public member function
<functional>

std::function::function

default/empty (1)
function() noexcept;
function (nullptr_t fn) noexcept;
initialization (2)
template <class Fn> function (Fn fn);
copy (3)
function (const function& x);
move (4)
function (function&& x);
with allocator (5)
template <class Alloc>
  function (allocator_arg_t aa, const Alloc& alloc) noexcept;
template <class Alloc>
  function (allocator_arg_t aa, const Alloc& alloc, nullptr_t fn) noexcept;
template <class Fn, class Alloc>
  function (allocator_arg_t aa, const Alloc& alloc, Fn fn);
template <class Alloc>
  function (allocator_arg_t aa, const Alloc& alloc, const function& x);
template <class Alloc>
  function (allocator_arg_t aa, const Alloc& alloc, function&& x);
Construct function wrapper
Constructs a function object:

(1) default / empty
Constructs an empty function object (with no target).
(2) initialization
The object stores a decayed copy of fn as its target.
(3) copy constructor
The object stores a copy of x's target (x.target()).
(4) move constructor
The object acquires x's target.
x is left in an unspecified but valid state.
(5) versions with allocator
Same as the versions above, but the object stores alloc and uses it to allocate internal storage, if necessary.
Library implementations may optimize for small callable objects (such as when the target is a function pointer) and not use dynamically allocated memory for objects targeting these.

Parameters

fn
Either a function, a function pointer, a pointer to member, or any kind of copy-constructible function object (i.e., an object whose class defines operator(), including closures and other instantiations of function).
If fn is a null pointer, a null member pointer or an empty function object, the object is initialized as an empty function.
Otherwise, the object is initialized to target a decayed copy of fn (internally initialized with std::move(fn)).
x
A function object of the same type (with the same signature, as described by its template parameters) whose target is either copied or moved into *this.
If x is an empty function object, the object is initialized as an empty function.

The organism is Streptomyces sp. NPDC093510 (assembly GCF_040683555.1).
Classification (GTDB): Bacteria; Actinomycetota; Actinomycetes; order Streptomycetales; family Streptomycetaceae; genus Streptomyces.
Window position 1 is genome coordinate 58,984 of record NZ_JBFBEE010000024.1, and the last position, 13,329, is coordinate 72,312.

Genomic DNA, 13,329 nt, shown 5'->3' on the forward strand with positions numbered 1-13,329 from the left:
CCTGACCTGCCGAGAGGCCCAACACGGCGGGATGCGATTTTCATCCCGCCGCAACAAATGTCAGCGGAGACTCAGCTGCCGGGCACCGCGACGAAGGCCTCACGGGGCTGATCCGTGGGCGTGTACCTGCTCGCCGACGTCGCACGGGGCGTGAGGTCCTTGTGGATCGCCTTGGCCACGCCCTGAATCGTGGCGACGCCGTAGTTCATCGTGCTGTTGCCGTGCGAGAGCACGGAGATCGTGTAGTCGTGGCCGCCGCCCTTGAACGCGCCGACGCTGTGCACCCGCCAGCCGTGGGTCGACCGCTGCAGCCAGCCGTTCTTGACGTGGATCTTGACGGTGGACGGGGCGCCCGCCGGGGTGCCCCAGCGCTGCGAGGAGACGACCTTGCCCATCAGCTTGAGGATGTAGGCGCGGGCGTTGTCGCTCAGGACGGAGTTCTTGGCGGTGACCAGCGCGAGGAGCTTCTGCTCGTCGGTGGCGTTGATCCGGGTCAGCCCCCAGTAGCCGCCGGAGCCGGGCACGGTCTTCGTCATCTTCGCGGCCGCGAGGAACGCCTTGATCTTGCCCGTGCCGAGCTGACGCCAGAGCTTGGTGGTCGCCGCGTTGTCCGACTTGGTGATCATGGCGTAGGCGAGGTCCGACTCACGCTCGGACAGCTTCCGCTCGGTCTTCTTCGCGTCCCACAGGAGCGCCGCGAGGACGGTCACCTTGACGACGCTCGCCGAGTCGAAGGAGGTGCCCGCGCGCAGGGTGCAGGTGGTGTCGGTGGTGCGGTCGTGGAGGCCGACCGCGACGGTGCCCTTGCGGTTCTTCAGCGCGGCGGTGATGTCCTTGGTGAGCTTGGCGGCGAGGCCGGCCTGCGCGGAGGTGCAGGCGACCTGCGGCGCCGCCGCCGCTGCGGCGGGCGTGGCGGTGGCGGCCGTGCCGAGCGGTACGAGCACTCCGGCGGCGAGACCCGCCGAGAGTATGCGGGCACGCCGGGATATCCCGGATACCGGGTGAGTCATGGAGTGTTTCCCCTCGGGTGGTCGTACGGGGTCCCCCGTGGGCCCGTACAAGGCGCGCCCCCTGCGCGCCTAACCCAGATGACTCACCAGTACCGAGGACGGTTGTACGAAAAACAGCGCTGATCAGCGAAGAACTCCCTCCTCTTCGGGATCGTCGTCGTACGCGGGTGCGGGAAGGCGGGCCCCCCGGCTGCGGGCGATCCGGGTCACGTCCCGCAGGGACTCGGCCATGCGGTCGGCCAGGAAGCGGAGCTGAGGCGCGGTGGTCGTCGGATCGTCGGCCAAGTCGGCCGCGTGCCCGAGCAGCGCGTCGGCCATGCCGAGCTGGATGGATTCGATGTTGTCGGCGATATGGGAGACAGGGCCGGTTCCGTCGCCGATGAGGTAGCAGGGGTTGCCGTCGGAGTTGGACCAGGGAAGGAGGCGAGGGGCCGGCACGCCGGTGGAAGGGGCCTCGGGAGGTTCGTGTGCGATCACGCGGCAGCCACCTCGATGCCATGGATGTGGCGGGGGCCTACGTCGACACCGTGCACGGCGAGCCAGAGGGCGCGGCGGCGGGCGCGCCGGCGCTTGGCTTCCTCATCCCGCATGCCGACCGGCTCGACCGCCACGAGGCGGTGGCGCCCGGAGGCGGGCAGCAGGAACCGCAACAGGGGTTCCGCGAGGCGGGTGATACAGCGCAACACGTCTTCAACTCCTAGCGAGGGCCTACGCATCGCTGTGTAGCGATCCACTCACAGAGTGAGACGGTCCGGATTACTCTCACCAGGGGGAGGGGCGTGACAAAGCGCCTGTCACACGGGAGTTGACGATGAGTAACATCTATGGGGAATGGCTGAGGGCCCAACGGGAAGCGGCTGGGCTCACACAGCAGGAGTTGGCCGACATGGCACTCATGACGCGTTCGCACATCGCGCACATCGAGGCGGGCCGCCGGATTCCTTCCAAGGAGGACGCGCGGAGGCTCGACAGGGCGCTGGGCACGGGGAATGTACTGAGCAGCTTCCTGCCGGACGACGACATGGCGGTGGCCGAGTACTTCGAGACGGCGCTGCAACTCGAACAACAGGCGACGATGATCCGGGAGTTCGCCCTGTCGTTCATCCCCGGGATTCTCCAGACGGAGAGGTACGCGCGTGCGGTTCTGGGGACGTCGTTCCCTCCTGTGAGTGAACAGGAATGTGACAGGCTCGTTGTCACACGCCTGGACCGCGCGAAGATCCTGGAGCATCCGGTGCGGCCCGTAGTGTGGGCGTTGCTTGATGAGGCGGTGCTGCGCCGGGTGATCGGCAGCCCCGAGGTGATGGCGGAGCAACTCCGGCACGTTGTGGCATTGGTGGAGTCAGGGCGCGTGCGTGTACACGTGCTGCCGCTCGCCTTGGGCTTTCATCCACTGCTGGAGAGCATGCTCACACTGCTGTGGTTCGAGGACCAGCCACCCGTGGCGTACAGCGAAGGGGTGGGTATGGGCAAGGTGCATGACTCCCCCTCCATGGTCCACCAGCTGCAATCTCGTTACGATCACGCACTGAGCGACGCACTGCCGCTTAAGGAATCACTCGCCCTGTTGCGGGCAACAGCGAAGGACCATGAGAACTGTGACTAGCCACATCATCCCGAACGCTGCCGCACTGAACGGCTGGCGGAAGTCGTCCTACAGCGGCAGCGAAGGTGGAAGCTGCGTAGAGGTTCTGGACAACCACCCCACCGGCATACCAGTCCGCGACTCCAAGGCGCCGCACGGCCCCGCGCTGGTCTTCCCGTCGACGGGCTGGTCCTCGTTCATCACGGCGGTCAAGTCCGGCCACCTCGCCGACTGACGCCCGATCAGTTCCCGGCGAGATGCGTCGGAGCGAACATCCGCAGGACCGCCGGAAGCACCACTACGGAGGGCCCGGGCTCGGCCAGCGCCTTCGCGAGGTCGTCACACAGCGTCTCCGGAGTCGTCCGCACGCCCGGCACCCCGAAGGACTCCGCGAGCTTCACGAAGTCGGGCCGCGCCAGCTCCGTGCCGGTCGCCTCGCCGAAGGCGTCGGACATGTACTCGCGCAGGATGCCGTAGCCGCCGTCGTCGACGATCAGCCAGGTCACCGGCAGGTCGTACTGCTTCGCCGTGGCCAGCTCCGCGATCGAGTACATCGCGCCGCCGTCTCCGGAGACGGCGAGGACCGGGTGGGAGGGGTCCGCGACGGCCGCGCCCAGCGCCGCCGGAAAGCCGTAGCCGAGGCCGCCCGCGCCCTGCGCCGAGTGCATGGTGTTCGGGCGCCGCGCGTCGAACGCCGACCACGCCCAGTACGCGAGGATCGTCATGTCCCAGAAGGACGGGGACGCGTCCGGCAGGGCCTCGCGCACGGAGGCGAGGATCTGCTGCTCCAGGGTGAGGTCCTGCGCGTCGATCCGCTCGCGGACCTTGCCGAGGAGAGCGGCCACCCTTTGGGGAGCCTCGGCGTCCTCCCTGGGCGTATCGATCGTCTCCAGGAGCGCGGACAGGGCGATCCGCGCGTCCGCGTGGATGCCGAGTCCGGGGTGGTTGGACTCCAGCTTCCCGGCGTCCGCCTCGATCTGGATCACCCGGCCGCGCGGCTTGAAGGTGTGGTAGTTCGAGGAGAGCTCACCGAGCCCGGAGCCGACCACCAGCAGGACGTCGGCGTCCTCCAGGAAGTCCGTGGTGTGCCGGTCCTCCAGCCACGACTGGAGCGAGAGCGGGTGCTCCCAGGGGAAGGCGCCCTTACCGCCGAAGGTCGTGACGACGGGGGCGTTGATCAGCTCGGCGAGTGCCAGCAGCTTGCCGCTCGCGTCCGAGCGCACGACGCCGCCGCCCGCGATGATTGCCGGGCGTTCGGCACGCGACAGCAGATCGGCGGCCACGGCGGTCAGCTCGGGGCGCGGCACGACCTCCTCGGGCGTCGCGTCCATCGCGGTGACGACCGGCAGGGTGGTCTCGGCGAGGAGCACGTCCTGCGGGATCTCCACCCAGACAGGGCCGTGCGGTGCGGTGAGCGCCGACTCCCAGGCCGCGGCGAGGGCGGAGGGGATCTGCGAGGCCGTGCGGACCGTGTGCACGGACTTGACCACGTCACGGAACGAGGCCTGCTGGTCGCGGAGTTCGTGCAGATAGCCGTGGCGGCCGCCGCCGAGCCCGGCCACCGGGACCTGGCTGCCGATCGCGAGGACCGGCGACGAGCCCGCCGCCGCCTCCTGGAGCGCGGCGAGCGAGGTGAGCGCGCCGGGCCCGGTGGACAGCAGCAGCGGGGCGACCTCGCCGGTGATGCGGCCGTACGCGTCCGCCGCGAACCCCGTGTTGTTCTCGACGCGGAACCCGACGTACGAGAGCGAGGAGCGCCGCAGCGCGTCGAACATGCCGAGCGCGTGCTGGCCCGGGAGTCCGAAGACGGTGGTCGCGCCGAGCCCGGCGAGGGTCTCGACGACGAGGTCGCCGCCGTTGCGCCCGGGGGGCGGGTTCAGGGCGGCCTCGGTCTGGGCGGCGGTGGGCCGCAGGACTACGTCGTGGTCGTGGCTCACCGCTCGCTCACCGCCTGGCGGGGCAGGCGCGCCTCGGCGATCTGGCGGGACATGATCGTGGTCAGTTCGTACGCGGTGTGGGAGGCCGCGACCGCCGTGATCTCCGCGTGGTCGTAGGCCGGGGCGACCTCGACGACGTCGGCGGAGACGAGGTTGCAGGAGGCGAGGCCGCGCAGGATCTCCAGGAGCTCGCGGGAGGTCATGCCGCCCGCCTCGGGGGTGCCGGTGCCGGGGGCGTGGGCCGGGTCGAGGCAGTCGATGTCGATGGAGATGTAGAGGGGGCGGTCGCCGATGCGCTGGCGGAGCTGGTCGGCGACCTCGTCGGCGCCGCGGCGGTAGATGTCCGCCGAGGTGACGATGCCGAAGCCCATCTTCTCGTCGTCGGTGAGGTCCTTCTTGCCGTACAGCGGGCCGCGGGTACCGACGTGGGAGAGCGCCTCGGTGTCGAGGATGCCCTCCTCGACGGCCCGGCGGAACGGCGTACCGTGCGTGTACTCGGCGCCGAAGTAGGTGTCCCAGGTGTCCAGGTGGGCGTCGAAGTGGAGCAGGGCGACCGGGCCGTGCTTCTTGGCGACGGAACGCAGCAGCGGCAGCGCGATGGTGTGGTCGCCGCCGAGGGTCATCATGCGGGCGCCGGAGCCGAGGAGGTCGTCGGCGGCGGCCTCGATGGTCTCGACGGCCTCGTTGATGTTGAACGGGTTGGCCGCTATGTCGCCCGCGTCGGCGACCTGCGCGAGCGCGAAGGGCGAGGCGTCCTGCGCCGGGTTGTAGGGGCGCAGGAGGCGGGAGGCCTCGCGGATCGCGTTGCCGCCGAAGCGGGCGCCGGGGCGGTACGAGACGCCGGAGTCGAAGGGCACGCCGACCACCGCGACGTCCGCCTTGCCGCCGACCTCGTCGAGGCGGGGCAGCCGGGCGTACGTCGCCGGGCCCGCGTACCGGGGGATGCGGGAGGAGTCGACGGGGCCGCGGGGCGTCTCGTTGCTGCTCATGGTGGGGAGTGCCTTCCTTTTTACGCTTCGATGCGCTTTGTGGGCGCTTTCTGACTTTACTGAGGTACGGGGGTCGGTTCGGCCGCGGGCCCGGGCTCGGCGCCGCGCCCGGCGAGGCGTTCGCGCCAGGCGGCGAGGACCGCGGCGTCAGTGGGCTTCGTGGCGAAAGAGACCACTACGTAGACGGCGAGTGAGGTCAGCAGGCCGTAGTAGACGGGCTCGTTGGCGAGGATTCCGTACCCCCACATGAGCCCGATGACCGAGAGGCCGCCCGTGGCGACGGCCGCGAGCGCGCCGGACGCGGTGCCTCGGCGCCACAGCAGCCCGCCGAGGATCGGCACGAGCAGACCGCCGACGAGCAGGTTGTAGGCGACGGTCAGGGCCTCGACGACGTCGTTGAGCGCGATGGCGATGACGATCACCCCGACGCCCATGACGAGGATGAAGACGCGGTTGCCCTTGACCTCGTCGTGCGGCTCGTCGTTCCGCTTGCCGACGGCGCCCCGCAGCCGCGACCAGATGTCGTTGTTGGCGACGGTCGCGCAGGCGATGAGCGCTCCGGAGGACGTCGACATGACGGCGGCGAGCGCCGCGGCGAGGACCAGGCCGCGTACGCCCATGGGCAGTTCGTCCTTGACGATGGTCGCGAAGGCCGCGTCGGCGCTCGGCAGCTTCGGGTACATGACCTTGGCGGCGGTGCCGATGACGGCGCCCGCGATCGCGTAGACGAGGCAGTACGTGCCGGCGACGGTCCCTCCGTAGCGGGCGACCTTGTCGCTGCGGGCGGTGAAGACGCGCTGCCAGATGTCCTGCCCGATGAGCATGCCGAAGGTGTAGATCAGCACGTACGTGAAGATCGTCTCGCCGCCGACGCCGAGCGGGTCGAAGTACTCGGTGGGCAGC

aa
The std::allocator_arg value. This constant value is merely used to select the constructor forms with an allocator parameter.
alloc
Allocator object used to allocate internal memory, if necessary.

Example

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// function example
#include <iostream>     // std::cout
#include <functional>   // std::function, std::negate

// a function:
int half(int x) {return x/2;}

// a function object class:
struct third_t {
  int operator()(int x) {return x/3;}
};

// a class with data members:
struct MyValue {
  int value;
  int fifth() {return value/5;}
};

int main () {
  std::function<int(int)> fn1 = half;                    // function
  std::function<int(int)> fn2 = &half;                   // function pointer
  std::function<int(int)> fn3 = third_t();               // function object
  std::function<int(int)> fn4 = [](int x){return x/4;};  // lambda expression
  std::function<int(int)> fn5 = std::negate<int>();      // standard function object

  std::cout << "fn1(60): " << fn1(60) << '\n';
  std::cout << "fn2(60): " << fn2(60) << '\n';
  std::cout << "fn3(60): " << fn3(60) << '\n';
  std::cout << "fn4(60): " << fn4(60) << '\n';
  std::cout << "fn5(60): " << fn5(60) << '\n';

  // stuff with members:
  std::function<int(MyValue&)> value = &MyValue::value;  // pointer to data member
  std::function<int(MyValue&)> fifth = &MyValue::fifth;  // pointer to member function

  MyValue sixty {60};

  std::cout << "value(sixty): " << value(sixty) << '\n';
  std::cout << "fifth(sixty): " << fifth(sixty) << '\n';

  return 0;
}


Output:
fn1(60): 30
fn2(60): 30
fn3(60): 20
fn4(60): 15
fn5(60): -60
value(sixty): 60
fifth(sixty): 12

Exception safety

If the target is either a function pointer or a reference_wrapper to a callable object, it never throws exceptions (no-throw guarantee).
Otherwise, it can only throw if the copy- or move-construction of the target callable object throws, or if an exception (such as bad_alloc) is thrown allocating memory.

See also